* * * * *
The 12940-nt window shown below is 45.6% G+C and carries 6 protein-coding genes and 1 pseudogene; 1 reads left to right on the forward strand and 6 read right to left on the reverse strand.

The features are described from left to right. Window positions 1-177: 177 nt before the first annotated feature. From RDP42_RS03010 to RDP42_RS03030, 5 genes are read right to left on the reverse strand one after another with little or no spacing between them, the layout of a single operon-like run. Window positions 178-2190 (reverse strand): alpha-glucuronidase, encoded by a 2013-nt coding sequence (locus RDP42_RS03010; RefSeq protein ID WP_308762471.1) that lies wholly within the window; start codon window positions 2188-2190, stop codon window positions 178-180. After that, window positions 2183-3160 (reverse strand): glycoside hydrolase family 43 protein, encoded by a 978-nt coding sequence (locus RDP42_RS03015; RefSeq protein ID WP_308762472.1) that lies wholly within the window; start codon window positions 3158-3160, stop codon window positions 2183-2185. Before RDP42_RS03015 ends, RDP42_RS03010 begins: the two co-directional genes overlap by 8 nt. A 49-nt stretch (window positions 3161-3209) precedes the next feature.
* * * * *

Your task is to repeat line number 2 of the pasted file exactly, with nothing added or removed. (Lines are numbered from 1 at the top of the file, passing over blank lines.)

The features are described from left to right. Window positions 1-177: 177 nt before the first annotated feature. From RDP42_RS03010 to RDP42_RS03030, 5 genes are read right to left on the reverse strand one after another with little or no spacing between them, the layout of a single operon-like run. Window positions 178-2190 (reverse strand): alpha-glucuronidase, encoded by a 2013-nt coding sequence (locus RDP42_RS03010; RefSeq protein ID WP_308762471.1) that lies wholly within the window; start codon window positions 2188-2190, stop codon window positions 178-180. After that, window positions 2183-3160 (reverse strand): glycoside hydrolase family 43 protein, encoded by a 978-nt coding sequence (locus RDP42_RS03015; RefSeq protein ID WP_308762472.1) that lies wholly within the window; start codon window positions 3158-3160, stop codon window positions 2183-2185. Before RDP42_RS03015 ends, RDP42_RS03010 begins: the two co-directional genes overlap by 8 nt. A 49-nt stretch (window positions 3161-3209) precedes the next feature.